In an economy with a positive saving rate, capital income taxes generally penalize work. Positive savings arise because individuals generally consume later than they work. On balance, individuals also receive capital income later than they work. Because a tax on capital income at each date penalizes work done before that date, capital income taxes generally penalize work in that type of economy.Conversely, capital income taxes generally subsidize work in an economy with a negative saving rate. Of course, capital income taxes also raise negative revenue in that type of economy. It is hardly surprising that a tax policy that spends rather than raises revenue tends to subsidize economic activity.
The recognition that capital income taxation generally imposes work disincentives in those economies in which it raises revenue helps dispel a fallacy that has frequently appeared in discussions of tax reform. The fallacy, which I call the trade-off fallacy mistakenly asserts that a revenue-neutral replacement of the income tax system by a wage or consumption tax necessarily increases work disincentives.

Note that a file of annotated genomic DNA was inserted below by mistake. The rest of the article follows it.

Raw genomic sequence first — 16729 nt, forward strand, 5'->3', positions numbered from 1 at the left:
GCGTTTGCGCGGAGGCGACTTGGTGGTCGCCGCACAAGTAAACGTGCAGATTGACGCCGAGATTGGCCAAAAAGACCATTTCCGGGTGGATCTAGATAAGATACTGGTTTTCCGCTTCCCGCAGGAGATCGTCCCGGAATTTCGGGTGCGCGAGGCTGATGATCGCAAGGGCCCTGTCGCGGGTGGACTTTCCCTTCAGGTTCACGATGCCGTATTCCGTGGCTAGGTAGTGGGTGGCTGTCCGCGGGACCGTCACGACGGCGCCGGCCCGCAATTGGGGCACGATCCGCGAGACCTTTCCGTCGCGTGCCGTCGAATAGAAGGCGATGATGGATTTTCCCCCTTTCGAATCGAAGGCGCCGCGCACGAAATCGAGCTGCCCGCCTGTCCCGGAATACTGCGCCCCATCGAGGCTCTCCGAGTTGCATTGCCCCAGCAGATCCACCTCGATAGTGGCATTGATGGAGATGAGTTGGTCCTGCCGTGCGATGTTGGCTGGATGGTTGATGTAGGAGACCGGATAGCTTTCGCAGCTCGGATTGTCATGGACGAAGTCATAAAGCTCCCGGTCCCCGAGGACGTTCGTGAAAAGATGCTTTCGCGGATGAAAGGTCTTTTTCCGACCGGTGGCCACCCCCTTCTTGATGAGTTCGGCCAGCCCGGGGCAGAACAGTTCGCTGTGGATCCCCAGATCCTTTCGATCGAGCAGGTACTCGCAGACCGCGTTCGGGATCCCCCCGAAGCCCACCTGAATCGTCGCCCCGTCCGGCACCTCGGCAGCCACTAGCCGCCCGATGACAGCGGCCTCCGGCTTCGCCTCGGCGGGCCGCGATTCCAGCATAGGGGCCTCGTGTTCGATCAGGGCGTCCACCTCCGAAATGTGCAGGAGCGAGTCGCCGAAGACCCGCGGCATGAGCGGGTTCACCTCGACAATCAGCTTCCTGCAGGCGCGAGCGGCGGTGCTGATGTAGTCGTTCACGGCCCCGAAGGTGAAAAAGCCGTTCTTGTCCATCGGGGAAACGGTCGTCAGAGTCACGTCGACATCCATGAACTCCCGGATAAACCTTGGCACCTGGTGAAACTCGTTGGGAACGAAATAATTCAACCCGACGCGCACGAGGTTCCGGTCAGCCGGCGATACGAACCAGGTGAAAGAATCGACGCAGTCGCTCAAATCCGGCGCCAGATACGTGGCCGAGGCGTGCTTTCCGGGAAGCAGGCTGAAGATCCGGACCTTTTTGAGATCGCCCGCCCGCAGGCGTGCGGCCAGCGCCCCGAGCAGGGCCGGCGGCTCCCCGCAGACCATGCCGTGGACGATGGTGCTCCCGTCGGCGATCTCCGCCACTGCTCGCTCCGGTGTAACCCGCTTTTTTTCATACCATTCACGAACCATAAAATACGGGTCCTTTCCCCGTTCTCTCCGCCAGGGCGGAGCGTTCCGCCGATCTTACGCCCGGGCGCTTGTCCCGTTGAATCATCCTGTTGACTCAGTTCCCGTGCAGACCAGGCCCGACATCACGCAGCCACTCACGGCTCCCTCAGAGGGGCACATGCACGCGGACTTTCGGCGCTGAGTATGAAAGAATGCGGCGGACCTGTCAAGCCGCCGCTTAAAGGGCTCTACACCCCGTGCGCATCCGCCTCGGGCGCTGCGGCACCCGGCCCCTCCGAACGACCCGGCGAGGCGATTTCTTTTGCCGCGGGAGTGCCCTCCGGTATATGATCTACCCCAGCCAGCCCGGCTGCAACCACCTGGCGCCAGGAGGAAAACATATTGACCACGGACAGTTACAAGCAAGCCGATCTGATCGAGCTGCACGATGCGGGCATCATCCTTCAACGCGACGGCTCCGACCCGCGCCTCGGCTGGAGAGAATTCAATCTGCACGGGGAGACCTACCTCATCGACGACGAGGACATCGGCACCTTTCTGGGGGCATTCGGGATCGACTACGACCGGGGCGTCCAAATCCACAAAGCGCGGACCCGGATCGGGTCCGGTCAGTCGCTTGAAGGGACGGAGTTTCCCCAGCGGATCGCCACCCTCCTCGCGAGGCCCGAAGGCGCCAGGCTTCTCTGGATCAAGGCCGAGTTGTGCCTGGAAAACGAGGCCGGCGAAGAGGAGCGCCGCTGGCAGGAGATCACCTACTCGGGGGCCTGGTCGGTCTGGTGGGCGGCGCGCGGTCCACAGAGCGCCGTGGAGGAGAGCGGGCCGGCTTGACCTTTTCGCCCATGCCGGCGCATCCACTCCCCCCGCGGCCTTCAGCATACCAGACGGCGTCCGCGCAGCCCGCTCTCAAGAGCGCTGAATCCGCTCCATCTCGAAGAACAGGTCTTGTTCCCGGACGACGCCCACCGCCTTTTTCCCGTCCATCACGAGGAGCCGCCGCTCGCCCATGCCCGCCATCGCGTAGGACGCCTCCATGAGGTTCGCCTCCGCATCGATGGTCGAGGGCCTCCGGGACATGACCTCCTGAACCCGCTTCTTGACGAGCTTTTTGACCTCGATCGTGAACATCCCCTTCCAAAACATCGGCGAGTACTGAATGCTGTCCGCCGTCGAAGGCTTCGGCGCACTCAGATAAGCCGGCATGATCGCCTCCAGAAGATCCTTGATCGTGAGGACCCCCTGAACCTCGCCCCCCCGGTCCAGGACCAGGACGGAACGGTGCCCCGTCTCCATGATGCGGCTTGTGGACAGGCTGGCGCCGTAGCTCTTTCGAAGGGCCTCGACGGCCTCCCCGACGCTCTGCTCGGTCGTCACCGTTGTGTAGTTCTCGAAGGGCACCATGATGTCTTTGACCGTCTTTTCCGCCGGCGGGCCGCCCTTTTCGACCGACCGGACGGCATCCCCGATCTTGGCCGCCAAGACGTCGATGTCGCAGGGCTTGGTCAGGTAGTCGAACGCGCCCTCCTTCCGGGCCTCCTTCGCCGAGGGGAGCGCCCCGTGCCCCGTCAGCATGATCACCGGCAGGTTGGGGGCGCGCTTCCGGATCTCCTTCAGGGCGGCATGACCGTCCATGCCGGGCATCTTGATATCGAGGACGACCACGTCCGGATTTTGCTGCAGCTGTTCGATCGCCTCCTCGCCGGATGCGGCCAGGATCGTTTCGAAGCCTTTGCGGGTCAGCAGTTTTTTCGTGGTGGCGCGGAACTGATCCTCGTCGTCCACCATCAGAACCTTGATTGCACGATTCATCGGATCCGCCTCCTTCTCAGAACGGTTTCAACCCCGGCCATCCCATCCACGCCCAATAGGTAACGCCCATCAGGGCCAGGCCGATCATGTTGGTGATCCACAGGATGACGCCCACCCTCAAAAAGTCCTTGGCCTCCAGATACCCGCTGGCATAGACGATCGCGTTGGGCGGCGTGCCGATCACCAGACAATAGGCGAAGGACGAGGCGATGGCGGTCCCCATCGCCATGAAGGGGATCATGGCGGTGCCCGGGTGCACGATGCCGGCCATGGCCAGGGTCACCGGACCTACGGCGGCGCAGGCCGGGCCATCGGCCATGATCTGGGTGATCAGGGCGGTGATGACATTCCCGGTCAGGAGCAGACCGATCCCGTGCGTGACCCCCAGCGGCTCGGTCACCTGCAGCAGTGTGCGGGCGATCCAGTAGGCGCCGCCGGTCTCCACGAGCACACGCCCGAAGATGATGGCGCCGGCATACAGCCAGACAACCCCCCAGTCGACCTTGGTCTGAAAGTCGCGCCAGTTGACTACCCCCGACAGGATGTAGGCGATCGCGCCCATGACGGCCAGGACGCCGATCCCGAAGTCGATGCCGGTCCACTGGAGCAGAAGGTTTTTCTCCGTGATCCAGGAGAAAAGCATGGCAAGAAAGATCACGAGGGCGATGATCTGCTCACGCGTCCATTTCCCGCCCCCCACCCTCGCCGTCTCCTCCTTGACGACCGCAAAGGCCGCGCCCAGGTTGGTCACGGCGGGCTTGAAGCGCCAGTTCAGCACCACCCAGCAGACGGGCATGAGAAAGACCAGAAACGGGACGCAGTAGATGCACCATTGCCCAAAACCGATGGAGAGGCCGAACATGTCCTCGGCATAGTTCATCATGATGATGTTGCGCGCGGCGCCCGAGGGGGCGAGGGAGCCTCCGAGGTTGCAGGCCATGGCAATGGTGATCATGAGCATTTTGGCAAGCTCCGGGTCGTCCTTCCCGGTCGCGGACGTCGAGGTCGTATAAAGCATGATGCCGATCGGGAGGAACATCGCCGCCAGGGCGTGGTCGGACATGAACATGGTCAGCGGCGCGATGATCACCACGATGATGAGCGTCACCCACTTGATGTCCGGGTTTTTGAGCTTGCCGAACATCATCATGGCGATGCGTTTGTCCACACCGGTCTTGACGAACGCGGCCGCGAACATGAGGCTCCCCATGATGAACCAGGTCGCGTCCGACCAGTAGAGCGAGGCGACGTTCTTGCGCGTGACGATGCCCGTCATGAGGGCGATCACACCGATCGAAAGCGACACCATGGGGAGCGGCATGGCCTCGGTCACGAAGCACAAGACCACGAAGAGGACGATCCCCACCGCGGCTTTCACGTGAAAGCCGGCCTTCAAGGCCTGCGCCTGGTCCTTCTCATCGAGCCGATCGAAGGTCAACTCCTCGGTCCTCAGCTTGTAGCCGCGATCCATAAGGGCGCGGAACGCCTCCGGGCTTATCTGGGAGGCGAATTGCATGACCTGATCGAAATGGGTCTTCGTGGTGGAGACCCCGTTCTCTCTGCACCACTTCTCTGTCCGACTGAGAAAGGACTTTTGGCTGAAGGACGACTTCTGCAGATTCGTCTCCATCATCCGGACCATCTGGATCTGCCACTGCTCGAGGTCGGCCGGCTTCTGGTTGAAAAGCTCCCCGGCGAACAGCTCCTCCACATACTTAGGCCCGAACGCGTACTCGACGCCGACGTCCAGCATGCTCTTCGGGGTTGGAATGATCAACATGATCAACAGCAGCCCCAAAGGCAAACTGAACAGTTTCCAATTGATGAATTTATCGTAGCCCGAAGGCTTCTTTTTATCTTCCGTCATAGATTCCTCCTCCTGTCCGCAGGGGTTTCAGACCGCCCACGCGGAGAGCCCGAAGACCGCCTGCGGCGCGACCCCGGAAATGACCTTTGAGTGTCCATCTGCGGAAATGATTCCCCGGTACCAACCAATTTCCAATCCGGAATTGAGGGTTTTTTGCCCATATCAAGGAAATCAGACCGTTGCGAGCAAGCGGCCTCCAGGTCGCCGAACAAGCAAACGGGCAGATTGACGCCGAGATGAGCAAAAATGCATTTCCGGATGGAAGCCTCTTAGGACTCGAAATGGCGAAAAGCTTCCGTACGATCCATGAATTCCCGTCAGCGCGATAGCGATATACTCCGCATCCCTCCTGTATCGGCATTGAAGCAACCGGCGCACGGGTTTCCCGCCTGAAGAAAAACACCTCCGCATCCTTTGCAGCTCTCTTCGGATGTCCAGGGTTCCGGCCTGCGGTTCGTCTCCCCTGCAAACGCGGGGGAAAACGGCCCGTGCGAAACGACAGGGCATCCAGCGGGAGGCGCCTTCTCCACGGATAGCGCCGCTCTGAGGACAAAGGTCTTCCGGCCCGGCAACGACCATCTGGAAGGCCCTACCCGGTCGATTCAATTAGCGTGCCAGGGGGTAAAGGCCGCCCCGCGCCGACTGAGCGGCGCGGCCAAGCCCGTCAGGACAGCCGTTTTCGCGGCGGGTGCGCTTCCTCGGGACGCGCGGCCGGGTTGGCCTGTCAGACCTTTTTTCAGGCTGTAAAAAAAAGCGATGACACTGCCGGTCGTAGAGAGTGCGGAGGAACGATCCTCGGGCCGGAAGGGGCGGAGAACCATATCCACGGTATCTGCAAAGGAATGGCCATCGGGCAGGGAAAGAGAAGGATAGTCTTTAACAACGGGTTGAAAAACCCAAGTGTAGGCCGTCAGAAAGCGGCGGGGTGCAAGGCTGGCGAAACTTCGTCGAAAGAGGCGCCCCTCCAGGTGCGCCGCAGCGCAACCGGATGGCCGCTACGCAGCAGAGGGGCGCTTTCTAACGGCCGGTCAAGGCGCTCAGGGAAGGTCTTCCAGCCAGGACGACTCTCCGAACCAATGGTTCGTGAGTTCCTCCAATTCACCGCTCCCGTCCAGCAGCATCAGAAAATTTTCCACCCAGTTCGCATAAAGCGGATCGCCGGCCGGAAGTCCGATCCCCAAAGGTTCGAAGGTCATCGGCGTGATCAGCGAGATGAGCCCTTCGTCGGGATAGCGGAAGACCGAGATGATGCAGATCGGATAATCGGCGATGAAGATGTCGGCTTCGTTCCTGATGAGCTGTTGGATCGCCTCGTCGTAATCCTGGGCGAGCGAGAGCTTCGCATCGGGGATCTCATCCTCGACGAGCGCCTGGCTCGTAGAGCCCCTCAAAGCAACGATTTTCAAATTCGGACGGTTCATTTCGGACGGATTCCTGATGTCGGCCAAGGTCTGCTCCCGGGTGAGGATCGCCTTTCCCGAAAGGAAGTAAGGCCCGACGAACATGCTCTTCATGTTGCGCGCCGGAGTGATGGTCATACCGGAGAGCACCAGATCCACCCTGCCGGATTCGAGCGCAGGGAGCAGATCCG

The Trade-Off Fallacy
The argument behind the fallacy begins on a sound footing by correctly noting that in an economy with positive savings and positive capital income, consumption and wages are smaller than income. Holding fixed other relevant factors,3 replacement of the income tax system with a consumption tax or wage tax therefore represents a movement to a smaller tax base. To raise the same revenue, statutory tax rates need to be higher under the wage or consumption tax than under the income tax system. The increase in statutory tax rates is required to replace the revenue that the income tax system raises from capital income taxation. So far, so good.
Unfortunately, the argument goes astray (and becomes a fallacy) by concluding that the higher statutory tax rates of a wage or consumption tax necessarily inflict larger work disincentives. Drawing on that conclusion, proponents of the fallacy imagine that a revenue-neutral shift from income taxation to wage or consumption taxation poses a policy trade-off. They think that the shift aggravates work disincentives even as it eliminates the income tax’s bias against future consumption, and they therefore conclude that the efficiency consequences of the shift depend on the relative sensitivities of work and saving to tax rates.4
The argument should set off alarm bells because it relies on the erroneous assumption that work disincentives are determined solely by statutory tax rates. The invalidity of the trade-off fallacy can best be understood by drawing on an analogy that I have used, in a slightly different form, in previous writings.5